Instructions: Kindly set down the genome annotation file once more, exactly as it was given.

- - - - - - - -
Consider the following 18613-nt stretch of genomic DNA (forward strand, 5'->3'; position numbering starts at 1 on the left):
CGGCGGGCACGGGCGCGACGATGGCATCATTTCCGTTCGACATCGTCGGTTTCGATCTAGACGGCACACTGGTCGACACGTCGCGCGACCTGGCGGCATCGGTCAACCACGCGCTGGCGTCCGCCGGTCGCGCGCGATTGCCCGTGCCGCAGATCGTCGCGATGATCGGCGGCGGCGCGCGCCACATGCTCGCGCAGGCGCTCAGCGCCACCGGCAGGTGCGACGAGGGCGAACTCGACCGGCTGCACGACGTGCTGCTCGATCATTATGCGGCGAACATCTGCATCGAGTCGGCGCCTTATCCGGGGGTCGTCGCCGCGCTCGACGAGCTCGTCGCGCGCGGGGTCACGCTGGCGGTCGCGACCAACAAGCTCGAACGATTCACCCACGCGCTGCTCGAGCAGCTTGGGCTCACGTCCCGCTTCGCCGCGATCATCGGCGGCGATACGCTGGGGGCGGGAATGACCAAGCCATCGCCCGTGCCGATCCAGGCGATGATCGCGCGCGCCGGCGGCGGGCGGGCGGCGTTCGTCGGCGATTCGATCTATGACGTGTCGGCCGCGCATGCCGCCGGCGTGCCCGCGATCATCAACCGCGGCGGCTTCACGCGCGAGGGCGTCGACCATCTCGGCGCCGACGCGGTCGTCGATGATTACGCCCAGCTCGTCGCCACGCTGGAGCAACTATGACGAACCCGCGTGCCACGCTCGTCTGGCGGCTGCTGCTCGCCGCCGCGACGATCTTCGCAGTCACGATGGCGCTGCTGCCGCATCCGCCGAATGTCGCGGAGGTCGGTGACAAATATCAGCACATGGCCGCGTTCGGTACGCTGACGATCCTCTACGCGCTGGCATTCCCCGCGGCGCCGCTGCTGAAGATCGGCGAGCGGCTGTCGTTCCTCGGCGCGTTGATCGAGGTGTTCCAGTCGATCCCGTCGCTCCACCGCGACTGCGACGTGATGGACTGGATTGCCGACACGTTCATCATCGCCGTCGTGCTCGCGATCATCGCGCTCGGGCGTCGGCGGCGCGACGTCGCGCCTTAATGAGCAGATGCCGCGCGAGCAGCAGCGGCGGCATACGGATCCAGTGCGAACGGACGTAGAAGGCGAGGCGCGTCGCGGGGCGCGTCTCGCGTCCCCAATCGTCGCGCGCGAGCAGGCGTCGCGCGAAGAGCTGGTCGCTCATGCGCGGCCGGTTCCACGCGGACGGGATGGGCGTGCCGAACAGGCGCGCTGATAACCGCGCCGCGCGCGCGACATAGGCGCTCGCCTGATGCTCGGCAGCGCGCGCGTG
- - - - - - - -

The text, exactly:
Consider the following 18613-nt stretch of genomic DNA (forward strand, 5'->3'; position numbering starts at 1 on the left):
CGGCGGGCACGGGCGCGACGATGGCATCATTTCCGTTCGACATCGTCGGTTTCGATCTAGACGGCACACTGGTCGACACGTCGCGCGACCTGGCGGCATCGGTCAACCACGCGCTGGCGTCCGCCGGTCGCGCGCGATTGCCCGTGCCGCAGATCGTCGCGATGATCGGCGGCGGCGCGCGCCACATGCTCGCGCAGGCGCTCAGCGCCACCGGCAGGTGCGACGAGGGCGAACTCGACCGGCTGCACGACGTGCTGCTCGATCATTATGCGGCGAACATCTGCATCGAGTCGGCGCCTTATCCGGGGGTCGTCGCCGCGCTCGACGAGCTCGTCGCGCGCGGGGTCACGCTGGCGGTCGCGACCAACAAGCTCGAACGATTCACCCACGCGCTGCTCGAGCAGCTTGGGCTCACGTCCCGCTTCGCCGCGATCATCGGCGGCGATACGCTGGGGGCGGGAATGACCAAGCCATCGCCCGTGCCGATCCAGGCGATGATCGCGCGCGCCGGCGGCGGGCGGGCGGCGTTCGTCGGCGATTCGATCTATGACGTGTCGGCCGCGCATGCCGCCGGCGTGCCCGCGATCATCAACCGCGGCGGCTTCACGCGCGAGGGCGTCGACCATCTCGGCGCCGACGCGGTCGTCGATGATTACGCCCAGCTCGTCGCCACGCTGGAGCAACTATGACGAACCCGCGTGCCACGCTCGTCTGGCGGCTGCTGCTCGCCGCCGCGACGATCTTCGCAGTCACGATGGCGCTGCTGCCGCATCCGCCGAATGTCGCGGAGGTCGGTGACAAATATCAGCACATGGCCGCGTTCGGTACGCTGACGATCCTCTACGCGCTGGCATTCCCCGCGGCGCCGCTGCTGAAGATCGGCGAGCGGCTGTCGTTCCTCGGCGCGTTGATCGAGGTGTTCCAGTCGATCCCGTCGCTCCACCGCGACTGCGACGTGATGGACTGGATTGCCGACACGTTCATCATCGCCGTCGTGCTCGCGATCATCGCGCTCGGGCGTCGGCGGCGCGACGTCGCGCCTTAATGAGCAGATGCCGCGCGAGCAGCAGCGGCGGCATACGGATCCAGTGCGAACGGACGTAGAAGGCGAGGCGCGTCGCGGGGCGCGTCTCGCGTCCCCAATCGTCGCGCGCGAGCAGGCGTCGCGCGAAGAGCTGGTCGCTCATGCGCGGCCGGTTCCACGCGGACGGGATGGGCGTGCCGAACAGGCGCGCTGATAACCGCGCCGCGCGCGCGACATAGGCGCTCGCCTGATGCTCGGCAGCGCGCGCGTG